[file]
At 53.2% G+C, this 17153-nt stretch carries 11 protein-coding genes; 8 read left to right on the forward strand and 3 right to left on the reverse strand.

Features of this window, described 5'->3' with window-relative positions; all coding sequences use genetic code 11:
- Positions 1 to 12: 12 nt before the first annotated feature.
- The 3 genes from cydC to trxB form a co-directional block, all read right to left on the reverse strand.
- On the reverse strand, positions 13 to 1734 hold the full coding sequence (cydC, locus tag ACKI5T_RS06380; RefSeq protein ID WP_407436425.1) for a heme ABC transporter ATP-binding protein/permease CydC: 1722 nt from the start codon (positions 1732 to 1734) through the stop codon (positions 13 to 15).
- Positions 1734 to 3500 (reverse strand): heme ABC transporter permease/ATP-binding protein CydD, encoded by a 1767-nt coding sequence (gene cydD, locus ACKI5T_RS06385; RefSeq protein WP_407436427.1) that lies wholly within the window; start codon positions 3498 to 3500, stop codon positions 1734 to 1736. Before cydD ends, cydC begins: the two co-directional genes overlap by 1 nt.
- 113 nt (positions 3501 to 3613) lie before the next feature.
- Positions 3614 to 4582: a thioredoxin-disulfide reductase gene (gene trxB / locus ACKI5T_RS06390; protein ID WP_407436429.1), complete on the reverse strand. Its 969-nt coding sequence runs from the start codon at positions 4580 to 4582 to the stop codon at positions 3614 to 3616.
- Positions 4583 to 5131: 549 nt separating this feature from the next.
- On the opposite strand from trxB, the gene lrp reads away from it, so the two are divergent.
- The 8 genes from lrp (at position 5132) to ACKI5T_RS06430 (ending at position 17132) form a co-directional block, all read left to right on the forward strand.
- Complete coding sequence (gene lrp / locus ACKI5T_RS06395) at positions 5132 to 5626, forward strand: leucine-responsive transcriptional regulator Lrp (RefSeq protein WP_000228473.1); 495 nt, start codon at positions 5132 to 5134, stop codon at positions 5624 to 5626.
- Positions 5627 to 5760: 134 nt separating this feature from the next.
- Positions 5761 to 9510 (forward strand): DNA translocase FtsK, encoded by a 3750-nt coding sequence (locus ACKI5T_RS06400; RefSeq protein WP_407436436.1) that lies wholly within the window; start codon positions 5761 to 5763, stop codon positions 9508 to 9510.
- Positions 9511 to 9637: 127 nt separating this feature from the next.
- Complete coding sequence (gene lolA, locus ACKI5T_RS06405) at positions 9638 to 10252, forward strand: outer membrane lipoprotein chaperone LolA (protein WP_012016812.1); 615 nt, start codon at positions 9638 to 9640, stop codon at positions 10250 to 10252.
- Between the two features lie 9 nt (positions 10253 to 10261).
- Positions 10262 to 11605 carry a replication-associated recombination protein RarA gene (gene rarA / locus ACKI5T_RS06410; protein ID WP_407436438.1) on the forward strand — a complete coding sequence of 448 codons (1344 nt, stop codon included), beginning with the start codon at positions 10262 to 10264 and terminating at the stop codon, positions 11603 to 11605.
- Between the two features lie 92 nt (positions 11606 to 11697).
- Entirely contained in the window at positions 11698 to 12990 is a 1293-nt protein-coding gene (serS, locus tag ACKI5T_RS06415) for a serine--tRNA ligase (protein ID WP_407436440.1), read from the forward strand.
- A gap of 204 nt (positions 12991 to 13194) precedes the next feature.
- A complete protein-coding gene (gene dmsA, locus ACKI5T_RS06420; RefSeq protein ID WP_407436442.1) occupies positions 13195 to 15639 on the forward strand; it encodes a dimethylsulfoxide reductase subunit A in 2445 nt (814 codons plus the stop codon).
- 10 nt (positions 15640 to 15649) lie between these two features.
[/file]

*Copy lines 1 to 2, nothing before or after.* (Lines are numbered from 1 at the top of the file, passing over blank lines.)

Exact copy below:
At 53.2% G+C, this 17153-nt stretch carries 11 protein-coding genes; 8 read left to right on the forward strand and 3 right to left on the reverse strand.

Features of this window, described 5'->3' with window-relative positions; all coding sequences use genetic code 11: